3. Genetic Targets and Pharmacotherapies
The mouse models overexpressing DYRK1A gene show a significant impairment in spatial learning and memory in the behavioral tests, indicating hippocampal and prefrontal cortex function alterations, particularly concerning a cognitive dysfunction of the reference memory. Moreover, these transgenic mice show abnormal long-term potentiation (LTP) and abnormal long-term depression (LTD), suggesting also a synaptic plasticity alteration [42-44]. These functional brain alterations are comparable with those found in trisomic mouse models of DS and suggest a causative role of DYRK1A in mental retardation in DS persons.
Interestingly, the treatment of DYRK1A transgenic mice with injection into striatum of inhibitory Dyrk1A shRNA restores the motor coordination, attenuates the hyperactivity and improves the sensorimotor gating . In addition, the treatment of DYRK1A transgenic mice with epigalloctechin-3-gallate, a major polyphenolic component of green tea, rescues brain alterations and improve cognitive deficits induced by the overexpression of DYRK1A gene  indicating DYRK1A as a therapeutic target (TABLE 1).
Table 1. Treatments and pharmacotherapeutic effects in mouse models of Down syndrome.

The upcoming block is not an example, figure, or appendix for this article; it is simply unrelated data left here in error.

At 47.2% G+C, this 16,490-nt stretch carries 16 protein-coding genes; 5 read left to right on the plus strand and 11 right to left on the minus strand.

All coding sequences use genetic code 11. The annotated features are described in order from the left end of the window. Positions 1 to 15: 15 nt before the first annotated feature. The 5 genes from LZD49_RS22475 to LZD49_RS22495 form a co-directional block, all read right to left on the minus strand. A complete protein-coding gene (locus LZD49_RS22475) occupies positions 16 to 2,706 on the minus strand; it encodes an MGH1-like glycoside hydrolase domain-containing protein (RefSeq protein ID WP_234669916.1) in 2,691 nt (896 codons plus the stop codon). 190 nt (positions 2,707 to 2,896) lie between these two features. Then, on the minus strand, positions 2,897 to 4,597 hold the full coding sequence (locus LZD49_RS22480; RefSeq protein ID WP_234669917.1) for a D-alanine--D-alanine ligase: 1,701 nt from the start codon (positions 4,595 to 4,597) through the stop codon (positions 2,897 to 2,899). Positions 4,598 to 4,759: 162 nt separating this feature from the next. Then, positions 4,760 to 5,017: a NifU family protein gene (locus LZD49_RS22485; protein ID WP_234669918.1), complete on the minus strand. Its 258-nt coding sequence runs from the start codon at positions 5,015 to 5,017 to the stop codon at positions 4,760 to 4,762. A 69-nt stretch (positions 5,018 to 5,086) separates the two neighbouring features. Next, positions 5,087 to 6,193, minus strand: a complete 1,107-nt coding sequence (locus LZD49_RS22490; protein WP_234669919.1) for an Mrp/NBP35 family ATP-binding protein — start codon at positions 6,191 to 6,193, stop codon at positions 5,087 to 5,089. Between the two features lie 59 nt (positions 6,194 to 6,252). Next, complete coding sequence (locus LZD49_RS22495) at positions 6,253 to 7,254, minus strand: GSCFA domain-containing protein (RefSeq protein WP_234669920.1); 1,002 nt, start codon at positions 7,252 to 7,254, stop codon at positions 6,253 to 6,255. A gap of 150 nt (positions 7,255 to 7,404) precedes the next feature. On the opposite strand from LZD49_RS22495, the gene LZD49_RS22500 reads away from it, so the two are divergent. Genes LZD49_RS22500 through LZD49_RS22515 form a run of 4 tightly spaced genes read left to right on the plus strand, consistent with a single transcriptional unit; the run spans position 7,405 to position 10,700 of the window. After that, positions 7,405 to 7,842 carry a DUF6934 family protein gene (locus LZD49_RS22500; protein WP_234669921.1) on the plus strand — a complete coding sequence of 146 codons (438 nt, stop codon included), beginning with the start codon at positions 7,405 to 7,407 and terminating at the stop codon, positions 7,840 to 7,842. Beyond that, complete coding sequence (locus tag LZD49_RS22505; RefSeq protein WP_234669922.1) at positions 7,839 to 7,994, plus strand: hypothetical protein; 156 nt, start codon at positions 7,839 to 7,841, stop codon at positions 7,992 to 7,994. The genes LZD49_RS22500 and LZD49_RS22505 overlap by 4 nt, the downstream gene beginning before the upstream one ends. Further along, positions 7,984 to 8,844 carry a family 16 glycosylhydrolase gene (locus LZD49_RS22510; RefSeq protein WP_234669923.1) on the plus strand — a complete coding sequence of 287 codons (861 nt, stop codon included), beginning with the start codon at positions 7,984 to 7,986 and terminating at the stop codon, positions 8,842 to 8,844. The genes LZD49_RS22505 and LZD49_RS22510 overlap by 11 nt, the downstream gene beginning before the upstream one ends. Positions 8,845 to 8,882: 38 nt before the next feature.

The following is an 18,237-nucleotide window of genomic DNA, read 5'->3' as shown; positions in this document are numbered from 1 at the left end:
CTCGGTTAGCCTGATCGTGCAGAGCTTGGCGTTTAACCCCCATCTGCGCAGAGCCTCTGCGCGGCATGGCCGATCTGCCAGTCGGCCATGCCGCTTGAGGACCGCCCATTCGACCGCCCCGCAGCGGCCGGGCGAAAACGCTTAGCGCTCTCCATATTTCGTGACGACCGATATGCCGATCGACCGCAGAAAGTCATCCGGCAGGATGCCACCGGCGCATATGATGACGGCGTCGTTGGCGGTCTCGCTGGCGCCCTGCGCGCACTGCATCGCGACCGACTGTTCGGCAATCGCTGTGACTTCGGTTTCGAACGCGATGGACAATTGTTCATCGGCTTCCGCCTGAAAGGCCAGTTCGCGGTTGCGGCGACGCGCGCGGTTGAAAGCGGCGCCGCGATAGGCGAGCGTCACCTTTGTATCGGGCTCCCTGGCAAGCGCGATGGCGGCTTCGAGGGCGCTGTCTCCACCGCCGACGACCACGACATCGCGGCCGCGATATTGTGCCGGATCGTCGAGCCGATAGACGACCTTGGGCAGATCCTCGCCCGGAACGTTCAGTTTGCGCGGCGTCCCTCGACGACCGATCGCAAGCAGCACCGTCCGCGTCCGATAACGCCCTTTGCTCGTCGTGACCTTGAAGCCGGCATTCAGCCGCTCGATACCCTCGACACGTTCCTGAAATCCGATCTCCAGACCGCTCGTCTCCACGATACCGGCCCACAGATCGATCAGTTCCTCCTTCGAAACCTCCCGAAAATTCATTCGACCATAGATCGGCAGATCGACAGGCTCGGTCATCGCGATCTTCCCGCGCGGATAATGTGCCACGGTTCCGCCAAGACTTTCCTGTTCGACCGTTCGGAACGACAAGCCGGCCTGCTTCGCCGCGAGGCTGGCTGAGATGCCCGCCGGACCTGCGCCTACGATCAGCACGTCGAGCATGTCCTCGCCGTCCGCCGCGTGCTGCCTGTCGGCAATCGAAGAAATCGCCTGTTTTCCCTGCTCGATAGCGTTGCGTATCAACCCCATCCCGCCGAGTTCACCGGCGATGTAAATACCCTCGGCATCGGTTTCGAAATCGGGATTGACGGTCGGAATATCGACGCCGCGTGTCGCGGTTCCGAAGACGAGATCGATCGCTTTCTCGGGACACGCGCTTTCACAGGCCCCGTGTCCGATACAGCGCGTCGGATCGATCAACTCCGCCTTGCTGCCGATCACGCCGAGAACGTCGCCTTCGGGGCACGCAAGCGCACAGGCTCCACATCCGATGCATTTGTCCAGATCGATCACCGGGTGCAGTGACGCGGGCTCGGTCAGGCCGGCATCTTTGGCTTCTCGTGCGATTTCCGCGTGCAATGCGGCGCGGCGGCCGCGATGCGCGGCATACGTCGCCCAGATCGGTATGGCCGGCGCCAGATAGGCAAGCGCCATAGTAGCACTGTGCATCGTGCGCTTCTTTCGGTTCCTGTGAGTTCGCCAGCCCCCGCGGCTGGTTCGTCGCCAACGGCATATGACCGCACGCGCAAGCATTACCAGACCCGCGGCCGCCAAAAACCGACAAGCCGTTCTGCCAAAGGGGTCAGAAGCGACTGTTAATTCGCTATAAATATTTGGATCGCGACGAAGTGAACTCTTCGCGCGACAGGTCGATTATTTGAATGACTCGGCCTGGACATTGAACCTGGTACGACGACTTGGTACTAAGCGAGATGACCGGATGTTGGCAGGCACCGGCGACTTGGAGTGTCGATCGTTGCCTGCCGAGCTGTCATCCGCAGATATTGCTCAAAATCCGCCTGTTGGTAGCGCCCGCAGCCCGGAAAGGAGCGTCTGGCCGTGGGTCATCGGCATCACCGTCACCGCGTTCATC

Some pharmacotherapies for cognitive impairments in trisomic mouse models of Down syndrome have been developed. It has been demonstrated that administering the GABAAantagonistspicrotoxin, bilobalide or Pentylenetetrazol (PTZ) restored cognition and long-term potentiation LTP in the Ts65Dn mouse models of DS . These studies were confirmed using the non-competitive GABAA antagonist Pentylenetetrazole (PTZ) that rescued learning and memory performances of Ts65Dn trisomic mice in the Morris water maze tests . These findings illustrate that GABAergic inhibition of specific brain circuits is a potential cause of intellectual disability in DS, and that GABAA antagonists may be useful therapeutic tools to facilitate the functional changes that can improve the cognitive deficits (TABLE 1).
In other similar experiments, it has also been established that acute injections of the N-methyl-D-aspartate (NMDA) receptor antagonist memantine rescue the performance deficits in the Ts65Dn mouse models of DS on a conditioning fear test, and that one target of memantine is the NMDA receptor, whose function is predicted to be disturbed by the integrated effects of increased expression of critical HSA21 genes RCAN1 and DYRK1A [49,50]. Remarkably, these treatments with NMDA receptor or GABAAantagonists allowed post-drug rescue of cognitive deficits in mouse models of DS indicating a hopeful post-drug rescue of neurocognitive deficits seen in DS persons.